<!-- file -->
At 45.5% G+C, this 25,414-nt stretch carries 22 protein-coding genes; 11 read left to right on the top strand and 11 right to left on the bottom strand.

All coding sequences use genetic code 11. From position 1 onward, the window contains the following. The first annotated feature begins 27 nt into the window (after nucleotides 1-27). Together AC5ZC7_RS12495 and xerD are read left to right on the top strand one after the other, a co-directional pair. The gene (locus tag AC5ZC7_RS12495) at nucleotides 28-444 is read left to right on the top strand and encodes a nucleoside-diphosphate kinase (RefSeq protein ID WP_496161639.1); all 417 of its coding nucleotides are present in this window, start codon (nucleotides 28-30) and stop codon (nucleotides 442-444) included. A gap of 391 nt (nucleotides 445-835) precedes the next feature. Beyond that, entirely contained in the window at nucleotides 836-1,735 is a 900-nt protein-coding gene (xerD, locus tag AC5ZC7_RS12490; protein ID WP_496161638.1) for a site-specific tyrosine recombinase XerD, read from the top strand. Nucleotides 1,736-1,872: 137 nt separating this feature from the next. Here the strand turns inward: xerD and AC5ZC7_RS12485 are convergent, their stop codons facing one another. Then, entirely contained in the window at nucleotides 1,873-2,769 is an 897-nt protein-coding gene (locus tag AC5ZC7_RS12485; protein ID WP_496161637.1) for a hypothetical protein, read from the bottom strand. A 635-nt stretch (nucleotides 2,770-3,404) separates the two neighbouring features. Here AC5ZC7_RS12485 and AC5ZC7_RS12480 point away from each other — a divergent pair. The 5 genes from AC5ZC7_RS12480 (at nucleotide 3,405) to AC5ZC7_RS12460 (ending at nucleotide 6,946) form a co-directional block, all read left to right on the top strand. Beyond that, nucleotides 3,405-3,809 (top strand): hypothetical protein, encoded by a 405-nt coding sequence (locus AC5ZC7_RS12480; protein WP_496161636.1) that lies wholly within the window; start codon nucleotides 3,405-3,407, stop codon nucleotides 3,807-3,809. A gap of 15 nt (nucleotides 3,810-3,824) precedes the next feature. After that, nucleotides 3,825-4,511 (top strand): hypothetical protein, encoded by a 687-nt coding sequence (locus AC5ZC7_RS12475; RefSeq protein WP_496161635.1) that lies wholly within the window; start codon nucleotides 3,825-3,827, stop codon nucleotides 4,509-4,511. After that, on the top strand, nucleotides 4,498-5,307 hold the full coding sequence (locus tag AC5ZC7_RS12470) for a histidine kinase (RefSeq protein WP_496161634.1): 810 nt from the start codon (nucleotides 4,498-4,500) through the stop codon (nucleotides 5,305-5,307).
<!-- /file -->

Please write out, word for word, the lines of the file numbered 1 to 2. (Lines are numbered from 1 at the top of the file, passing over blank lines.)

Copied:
At 45.5% G+C, this 25,414-nt stretch carries 22 protein-coding genes; 11 read left to right on the top strand and 11 right to left on the bottom strand.

All coding sequences use genetic code 11. From position 1 onward, the window contains the following. The first annotated feature begins 27 nt into the window (after nucleotides 1-27). Together AC5ZC7_RS12495 and xerD are read left to right on the top strand one after the other, a co-directional pair. The gene (locus tag AC5ZC7_RS12495) at nucleotides 28-444 is read left to right on the top strand and encodes a nucleoside-diphosphate kinase (RefSeq protein ID WP_496161639.1); all 417 of its coding nucleotides are present in this window, start codon (nucleotides 28-30) and stop codon (nucleotides 442-444) included. A gap of 391 nt (nucleotides 445-835) precedes the next feature. Beyond that, entirely contained in the window at nucleotides 836-1,735 is a 900-nt protein-coding gene (xerD, locus tag AC5ZC7_RS12490; protein ID WP_496161638.1) for a site-specific tyrosine recombinase XerD, read from the top strand. Nucleotides 1,736-1,872: 137 nt separating this feature from the next. Here the strand turns inward: xerD and AC5ZC7_RS12485 are convergent, their stop codons facing one another. Then, entirely contained in the window at nucleotides 1,873-2,769 is an 897-nt protein-coding gene (locus tag AC5ZC7_RS12485; protein ID WP_496161637.1) for a hypothetical protein, read from the bottom strand. A 635-nt stretch (nucleotides 2,770-3,404) separates the two neighbouring features. Here AC5ZC7_RS12485 and AC5ZC7_RS12480 point away from each other — a divergent pair. The 5 genes from AC5ZC7_RS12480 (at nucleotide 3,405) to AC5ZC7_RS12460 (ending at nucleotide 6,946) form a co-directional block, all read left to right on the top strand. Beyond that, nucleotides 3,405-3,809 (top strand): hypothetical protein, encoded by a 405-nt coding sequence (locus AC5ZC7_RS12480; protein WP_496161636.1) that lies wholly within the window; start codon nucleotides 3,405-3,407, stop codon nucleotides 3,807-3,809. A gap of 15 nt (nucleotides 3,810-3,824) precedes the next feature. After that, nucleotides 3,825-4,511 (top strand): hypothetical protein, encoded by a 687-nt coding sequence (locus AC5ZC7_RS12475; RefSeq protein WP_496161635.1) that lies wholly within the window; start codon nucleotides 3,825-3,827, stop codon nucleotides 4,509-4,511. After that, on the top strand, nucleotides 4,498-5,307 hold the full coding sequence (locus tag AC5ZC7_RS12470) for a histidine kinase (RefSeq protein WP_496161634.1): 810 nt from the start codon (nucleotides 4,498-4,500) through the stop codon (nucleotides 5,305-5,307).